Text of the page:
Canada Bans Face Coverings for Citizenship Oath
New Canadians will have to remove garments that cover their faces when undergoing an oath of citizenship, Immigration Minister Jason Kenney said Monday. The minister told a news conference in Montreal that the ban includes the Islamic niqab or burqa. It takes effect immediately.
Kenney said there have been complaints that it is difficult to say whether individuals are actually taking the oath if their faces are covered when doing so. He also said that new Canadians should be taking the oath in front of fellow citizens.
"This is really a matter of pure principle -- which is at the heart of our public values," Kenney said in French.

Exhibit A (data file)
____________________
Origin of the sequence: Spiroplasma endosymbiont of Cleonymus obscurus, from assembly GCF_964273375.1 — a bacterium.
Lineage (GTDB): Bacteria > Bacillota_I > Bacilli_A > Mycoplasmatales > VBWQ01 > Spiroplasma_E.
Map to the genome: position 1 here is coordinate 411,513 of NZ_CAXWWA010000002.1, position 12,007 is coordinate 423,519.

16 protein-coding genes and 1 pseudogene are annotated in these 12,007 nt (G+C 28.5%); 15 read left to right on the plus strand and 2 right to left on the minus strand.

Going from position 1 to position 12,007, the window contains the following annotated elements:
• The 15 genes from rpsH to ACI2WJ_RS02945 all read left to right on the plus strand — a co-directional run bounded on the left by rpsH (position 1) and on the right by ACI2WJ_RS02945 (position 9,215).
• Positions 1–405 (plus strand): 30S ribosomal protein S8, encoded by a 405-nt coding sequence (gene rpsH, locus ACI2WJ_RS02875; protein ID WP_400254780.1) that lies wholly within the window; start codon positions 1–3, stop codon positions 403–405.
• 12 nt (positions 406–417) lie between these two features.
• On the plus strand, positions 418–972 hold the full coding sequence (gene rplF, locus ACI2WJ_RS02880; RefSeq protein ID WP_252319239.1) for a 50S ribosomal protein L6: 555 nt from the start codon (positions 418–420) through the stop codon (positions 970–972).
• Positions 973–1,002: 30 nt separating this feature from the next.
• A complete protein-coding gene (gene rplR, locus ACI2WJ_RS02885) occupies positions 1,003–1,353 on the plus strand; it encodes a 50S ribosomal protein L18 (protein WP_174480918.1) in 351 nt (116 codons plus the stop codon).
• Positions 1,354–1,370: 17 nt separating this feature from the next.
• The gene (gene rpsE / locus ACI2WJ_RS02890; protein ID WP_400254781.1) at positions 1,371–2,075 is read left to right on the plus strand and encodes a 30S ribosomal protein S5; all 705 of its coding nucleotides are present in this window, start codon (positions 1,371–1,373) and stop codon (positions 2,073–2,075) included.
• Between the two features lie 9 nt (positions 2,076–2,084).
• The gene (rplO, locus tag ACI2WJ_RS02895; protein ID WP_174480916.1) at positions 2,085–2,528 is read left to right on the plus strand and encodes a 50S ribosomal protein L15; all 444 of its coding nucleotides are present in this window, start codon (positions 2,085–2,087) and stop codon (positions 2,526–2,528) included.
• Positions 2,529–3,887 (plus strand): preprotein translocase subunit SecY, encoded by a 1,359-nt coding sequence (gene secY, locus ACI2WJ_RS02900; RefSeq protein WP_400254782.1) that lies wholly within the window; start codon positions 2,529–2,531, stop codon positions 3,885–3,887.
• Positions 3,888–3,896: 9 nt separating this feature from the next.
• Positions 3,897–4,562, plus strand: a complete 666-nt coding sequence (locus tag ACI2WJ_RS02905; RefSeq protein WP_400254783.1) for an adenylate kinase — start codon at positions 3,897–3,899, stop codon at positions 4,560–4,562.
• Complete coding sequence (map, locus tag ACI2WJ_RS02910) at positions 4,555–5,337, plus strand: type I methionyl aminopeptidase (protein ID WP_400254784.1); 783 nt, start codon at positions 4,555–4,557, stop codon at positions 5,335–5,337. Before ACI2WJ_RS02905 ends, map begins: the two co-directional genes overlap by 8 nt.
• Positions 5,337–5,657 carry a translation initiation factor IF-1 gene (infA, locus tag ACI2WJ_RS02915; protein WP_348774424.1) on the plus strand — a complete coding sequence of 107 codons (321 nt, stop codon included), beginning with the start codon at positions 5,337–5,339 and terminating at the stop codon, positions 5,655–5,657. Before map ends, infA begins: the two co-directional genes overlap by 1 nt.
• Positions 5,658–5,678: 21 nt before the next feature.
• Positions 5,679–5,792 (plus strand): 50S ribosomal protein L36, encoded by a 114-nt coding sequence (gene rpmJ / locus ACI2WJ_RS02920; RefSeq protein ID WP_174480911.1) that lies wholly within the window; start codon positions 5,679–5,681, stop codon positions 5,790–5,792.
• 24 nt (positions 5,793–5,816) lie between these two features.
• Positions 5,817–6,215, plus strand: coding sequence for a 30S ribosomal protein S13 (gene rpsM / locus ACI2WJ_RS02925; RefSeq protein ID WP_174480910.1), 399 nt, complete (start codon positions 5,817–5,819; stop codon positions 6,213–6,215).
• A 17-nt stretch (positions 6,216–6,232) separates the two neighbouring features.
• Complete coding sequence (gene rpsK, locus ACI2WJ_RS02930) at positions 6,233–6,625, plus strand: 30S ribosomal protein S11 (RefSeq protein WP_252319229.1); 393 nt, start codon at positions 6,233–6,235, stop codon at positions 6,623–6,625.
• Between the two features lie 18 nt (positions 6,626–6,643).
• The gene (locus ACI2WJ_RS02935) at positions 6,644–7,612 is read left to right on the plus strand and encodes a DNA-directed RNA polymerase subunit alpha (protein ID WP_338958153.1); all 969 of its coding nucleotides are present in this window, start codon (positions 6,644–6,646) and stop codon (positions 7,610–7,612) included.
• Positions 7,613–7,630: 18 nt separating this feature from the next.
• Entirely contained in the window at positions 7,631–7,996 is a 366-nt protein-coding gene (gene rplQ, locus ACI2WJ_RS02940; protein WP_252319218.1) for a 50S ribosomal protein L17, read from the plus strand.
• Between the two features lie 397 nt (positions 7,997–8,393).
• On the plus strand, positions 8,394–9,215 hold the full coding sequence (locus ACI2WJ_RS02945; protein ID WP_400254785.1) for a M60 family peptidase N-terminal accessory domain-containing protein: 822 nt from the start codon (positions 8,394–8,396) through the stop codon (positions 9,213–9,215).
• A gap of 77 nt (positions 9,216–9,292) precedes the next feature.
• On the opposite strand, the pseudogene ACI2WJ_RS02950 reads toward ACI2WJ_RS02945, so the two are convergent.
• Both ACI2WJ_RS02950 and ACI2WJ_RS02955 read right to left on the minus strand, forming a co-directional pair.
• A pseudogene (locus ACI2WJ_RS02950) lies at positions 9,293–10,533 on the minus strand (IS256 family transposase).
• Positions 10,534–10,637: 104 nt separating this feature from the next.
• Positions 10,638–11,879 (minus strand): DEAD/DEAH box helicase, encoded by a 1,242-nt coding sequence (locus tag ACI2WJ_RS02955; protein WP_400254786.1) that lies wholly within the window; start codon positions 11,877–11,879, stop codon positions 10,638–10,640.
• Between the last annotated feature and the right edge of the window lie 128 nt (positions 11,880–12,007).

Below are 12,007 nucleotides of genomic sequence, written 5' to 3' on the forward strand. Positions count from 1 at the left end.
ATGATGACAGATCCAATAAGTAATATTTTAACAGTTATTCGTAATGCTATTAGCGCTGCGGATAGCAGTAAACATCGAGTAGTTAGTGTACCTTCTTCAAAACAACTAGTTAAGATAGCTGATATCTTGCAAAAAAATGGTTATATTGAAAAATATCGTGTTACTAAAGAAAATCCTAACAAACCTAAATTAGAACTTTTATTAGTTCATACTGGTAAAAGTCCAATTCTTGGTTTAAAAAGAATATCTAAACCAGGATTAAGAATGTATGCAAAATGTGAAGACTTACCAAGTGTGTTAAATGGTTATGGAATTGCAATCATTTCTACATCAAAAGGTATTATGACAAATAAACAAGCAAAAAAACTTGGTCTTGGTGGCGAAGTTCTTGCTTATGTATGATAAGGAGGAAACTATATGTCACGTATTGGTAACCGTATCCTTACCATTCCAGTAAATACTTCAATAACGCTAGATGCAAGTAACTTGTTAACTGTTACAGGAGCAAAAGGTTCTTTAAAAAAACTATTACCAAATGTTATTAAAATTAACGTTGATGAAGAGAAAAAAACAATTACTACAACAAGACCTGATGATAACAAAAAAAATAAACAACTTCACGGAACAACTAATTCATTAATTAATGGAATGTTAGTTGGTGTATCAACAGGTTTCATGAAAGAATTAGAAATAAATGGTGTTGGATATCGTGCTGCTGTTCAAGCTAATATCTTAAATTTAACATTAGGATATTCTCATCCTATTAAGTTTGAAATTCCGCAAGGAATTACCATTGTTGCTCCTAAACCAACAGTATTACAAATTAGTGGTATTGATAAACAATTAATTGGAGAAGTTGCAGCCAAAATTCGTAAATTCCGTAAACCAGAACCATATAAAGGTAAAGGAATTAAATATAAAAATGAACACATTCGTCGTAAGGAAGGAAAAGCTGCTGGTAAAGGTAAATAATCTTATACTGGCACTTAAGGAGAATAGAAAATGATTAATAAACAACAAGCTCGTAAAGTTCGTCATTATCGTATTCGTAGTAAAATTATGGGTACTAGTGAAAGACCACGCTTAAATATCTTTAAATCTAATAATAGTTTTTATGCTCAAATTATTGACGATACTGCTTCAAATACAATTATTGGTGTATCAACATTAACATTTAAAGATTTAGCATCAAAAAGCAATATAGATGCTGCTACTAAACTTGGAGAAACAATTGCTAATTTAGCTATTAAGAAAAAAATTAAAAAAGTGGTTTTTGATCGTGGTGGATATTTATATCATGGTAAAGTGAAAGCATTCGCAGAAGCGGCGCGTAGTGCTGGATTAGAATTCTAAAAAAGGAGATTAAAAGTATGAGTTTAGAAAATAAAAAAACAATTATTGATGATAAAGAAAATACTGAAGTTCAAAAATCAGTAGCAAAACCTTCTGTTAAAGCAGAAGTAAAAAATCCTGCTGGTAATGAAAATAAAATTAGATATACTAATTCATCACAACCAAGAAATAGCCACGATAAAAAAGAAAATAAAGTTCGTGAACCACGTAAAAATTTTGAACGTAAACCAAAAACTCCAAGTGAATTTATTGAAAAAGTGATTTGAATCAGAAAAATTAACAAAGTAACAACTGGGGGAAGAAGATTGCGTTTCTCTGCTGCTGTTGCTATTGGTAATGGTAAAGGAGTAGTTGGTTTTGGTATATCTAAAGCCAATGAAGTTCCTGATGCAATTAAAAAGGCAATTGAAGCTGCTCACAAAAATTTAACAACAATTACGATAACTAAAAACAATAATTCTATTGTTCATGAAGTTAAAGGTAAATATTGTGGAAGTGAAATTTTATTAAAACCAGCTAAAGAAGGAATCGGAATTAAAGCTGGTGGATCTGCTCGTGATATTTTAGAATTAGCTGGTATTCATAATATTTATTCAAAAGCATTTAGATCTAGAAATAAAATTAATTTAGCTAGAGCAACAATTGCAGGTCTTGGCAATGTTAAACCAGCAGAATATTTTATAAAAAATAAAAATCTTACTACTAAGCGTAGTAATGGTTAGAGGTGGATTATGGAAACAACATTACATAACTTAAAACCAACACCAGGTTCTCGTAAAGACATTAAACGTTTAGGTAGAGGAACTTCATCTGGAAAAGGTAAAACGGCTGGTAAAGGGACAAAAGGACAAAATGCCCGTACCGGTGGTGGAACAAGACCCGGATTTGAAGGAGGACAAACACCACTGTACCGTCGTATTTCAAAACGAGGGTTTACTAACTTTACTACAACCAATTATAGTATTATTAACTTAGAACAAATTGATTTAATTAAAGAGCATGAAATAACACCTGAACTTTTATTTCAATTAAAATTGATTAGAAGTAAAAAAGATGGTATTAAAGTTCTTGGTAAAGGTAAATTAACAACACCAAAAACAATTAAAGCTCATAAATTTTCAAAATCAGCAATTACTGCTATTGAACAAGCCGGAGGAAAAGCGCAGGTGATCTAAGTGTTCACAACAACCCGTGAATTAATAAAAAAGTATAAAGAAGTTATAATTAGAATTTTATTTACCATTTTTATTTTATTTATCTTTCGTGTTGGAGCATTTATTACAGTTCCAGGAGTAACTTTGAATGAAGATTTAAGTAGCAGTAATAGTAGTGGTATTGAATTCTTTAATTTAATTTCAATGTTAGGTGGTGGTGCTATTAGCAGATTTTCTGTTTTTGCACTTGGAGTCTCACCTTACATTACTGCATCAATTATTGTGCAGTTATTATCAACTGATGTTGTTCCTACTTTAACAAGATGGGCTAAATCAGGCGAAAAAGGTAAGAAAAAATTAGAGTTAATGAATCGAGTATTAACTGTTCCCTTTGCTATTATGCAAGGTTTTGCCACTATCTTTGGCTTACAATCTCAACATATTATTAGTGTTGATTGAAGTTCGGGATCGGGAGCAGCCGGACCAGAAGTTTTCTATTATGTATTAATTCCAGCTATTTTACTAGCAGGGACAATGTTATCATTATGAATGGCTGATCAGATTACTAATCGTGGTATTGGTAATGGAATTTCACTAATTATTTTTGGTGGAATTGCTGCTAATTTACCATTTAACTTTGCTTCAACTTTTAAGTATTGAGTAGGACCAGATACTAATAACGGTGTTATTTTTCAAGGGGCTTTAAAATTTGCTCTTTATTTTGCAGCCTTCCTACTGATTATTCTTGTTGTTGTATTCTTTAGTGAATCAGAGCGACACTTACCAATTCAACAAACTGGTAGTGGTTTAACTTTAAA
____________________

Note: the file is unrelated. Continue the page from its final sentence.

"The oath of citizenship is a public gesture."
The ban comes at a time when the Supreme Court is hearing arguments as to whether a Muslim woman has the right to wear her veil when testifying against two men she accuses of sexually assaulting her.
Legal analysts say wearing a face covering during testimony raises serious questions in terms of a jury or judge's ability to evaluate a witness' affect and veracity.